put down an amendment to the trade
bill calling for a customs union.
There are not 60 Conservative
members of Parliament who would vote
for it, but there probably are a
dozen, 15, which in theory the
government could be defeated and
then you would go to a situation
where you have a vote of confidence
presumably. Theresa May cannot allow
that to go through because it
undermines her strategy. Assuming
there is a strategy. There could be
Does it help the
Conservatives and Brexiteers if
there is a more solid commitment
from Labour to the customs union?
is difficult. I think Labour are in
a cleft stick with their own
supporters and membership. You will
rightly say the Conservative Party
has it on this but Labour does too.
If there were a general election and
parliament voted to stay in the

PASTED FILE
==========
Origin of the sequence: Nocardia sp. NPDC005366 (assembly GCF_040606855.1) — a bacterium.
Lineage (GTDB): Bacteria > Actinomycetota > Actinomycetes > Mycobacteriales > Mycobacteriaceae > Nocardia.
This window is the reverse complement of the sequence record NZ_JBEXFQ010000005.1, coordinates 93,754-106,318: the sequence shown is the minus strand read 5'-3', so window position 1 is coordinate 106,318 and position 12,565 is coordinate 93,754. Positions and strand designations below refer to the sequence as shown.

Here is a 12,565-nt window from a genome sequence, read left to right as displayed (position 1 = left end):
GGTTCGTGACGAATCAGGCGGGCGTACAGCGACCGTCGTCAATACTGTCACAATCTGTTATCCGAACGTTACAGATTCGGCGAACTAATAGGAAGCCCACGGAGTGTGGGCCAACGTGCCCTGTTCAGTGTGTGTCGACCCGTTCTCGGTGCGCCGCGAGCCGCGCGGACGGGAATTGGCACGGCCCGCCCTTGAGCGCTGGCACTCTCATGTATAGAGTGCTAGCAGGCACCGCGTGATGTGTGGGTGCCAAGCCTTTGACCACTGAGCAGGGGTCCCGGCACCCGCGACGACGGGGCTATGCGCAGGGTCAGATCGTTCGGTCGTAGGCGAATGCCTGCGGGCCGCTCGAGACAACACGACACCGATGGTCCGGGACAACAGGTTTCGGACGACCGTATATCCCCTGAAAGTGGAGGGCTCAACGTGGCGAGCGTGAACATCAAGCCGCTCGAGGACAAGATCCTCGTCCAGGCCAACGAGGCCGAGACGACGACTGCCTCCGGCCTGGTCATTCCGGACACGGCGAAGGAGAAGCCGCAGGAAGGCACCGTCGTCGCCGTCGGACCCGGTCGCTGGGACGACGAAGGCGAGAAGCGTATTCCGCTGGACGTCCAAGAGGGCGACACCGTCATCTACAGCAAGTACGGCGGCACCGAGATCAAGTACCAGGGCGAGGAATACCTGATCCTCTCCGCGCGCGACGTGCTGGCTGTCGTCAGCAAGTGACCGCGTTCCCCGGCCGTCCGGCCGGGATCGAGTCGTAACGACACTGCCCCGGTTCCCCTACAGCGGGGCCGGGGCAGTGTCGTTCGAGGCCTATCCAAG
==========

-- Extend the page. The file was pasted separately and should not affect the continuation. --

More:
customs union, a form of it, and
Theresa May thought she could not
carry on on that basis, I do not
know how the parties would go into
election. Is anybody cancelling
holidays? No, and I will not make
any more election predictions.
have conflated two plans, one for
the transition period and the other
after the transition period and it
is possible the Cabinet agreed there
will be diverges after the
transition period or staying
together during it.
I think that is
right. Do you think Jeremy Corbyn is
now sniffing power?
Labour membership support staying in
the single market but if we run the
election, what happened last year,
domestic issues matter and that is
where the Conservative Party has
failed massively and because of
Brexit they have kicked the can down
the road on issues and there have
been consultations after
consultation. If there were another
election, Labour could go hard and
it would help them on Brexit.
have run out. Thank you.
Evan's here tomorrow.
Till then, goodnight.